Rather than a What-Not shelf, I have a What-Not house. The only true What-Not shelf that I have is this one that my Granddaddy made:
He made this as a young man when he still worked with wood. He later became fascinated with metal. I remember him driving by a house in Greensboro that was being framed in all steel. He visited it often while it was being built and thought that steel framing was the smartest thing anyone had ever done. I had another shelf that he made, similar to this one with a little drawer. It was lost in a move somewhere and I’ve mourned it ever since.
Every space in my house is covered with knick-knacks - pictures, silver baby cups - Bebo did have these:
This cup and dish are engraved ‘John’ and were my father’s. They were a gift from then Senator Harry S. Truman and his wife.
I also have Mr. Kim’s, The Child’s and mine:
I love that the older pieces were obviously used – they have scratches and dents from fat little fists bashing them against a table.
The top of the piano:
The ‘Wedding Corner’:
This includes photos, a lovely announcement that was cross stitched by my cousin, Judy and a wonderful book called The Marriage Altar, published in 1898 with chapters on ‘Choosing a Wife’, ‘Choosing a Husband’ and ‘Secrets of Wedded Happiness’. One of our favorite wedding gifts was this:
It is one of our wedding invitations, beautifully decorated with watercolored flowers, vines and leaves.
There are things that I have made, things that The Child has made, scrapbooks, photo albums, etc. Also my seemingly endless collections - Wizard of Oz memorabilia (a whole post that I'll do someday), Depression glass, linens, ceramics, children's books. But I don't know how to get rid of most of them. They represent people - people that I love and some of whom are gone now.
A small portion of my collection of children’s literature:
My Trixie Beldens, Donna Parkers and, of course, Queen Nancy are elsewhere.
A mini cookstove and a collection of tiny card games from Momma and Bomo:
My dining room is an especially rich trove of knick-knacks. My wonderful father-in-law, Kenny, built a beautiful shallow shelf with a rail around 3 of our dining room walls and these are chock-full of china, glass, etc.:
Here is the china cabinet with china, crystal and silver:
And the sideboard with more:
As you can see, I also collect cake plates. Almost none of this stuff was purchased by us in a regular store. Most of it is inherited, gifts, flea market or thrift store purchases. I like the idea of rescuing beautiful things.
The kitchen is also full. This is what we call Banshee’s cabinet:
It’s called that because this was where we fed our kitty Banshee to keep her food away from the always voracious pug, Otis. Both are gone now, but in this house, change comes slowly. It is an old cabinet, almost like a Hoosier, but drawers and a shelf in place of a top cupboard and sifter, that Momma and Ted found in their garage when they moved to Florida. It was stained a peculiar orange color. I took it home and painted it in my beloved pastels and loaded it up with the pastel ceramics that I collect. More ceramics:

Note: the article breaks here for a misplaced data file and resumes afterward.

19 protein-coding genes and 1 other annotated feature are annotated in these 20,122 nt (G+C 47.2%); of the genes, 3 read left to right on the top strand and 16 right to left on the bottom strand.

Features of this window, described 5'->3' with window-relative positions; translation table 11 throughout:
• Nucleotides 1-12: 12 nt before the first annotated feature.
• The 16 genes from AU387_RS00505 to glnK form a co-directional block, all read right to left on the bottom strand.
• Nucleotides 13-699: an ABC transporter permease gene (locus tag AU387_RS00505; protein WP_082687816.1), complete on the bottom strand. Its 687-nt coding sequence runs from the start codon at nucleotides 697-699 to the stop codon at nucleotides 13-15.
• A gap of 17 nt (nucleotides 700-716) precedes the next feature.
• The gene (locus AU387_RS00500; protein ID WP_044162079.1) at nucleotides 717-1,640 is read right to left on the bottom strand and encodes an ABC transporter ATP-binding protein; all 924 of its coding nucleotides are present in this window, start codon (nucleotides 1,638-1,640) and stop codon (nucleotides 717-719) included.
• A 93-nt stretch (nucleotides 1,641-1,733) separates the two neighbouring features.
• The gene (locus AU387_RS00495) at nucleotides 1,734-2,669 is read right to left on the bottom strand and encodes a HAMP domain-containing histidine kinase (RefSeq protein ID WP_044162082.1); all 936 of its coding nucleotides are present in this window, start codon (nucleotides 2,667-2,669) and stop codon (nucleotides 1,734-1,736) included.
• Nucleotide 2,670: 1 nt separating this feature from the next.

I am not the only collector in the house. Here is Mr. Kim’s kaleidoscope collection:
A friend of a friend had a little side business with her husband. They would bid on the contents, sight unseen, of those rental storage units that people had stopped paying for and sell the items at flea markets. They would let us purchase things before taking them to sell. I got some amazing items - frames, a large mirror, beautiful table linens, etc., but it made me sad to see all of the lovely abandoned pieces. Why were all of these things that should have been cherished lost to their owners? Why didn't someone claim the family pictures, the beautiful hand crocheted dresser scarves? These are things that I treasure from my own family. Was there a death and the family didn't know about the storage place? Did they know and not care? The whole idea of that distresses me.
I know that I have a tendency to romanticize things and people and places. This is especially true with 'special' household items. Were they wedding gifts? Items carefully saved for out of housekeeping money? With my grandmother's things, I picture her as a young wife and mother, working everyday and saving back a tiny bit every week for something pretty that caught her eye. Maybe she wandered around Woodward and Lothrop (a sadly defunct DC department store) during her lunch hour and saw a platter or serving piece and pictured it on her table. I imagine her delight when she finally had saved enough to purchase it and take it home. Maybe she had friends over as soon as she could just to show off her new treasure. I remember how much Bomo loved pretty things and when I look at the pieces that I have of hers, I'm glad that she had them to make her happy.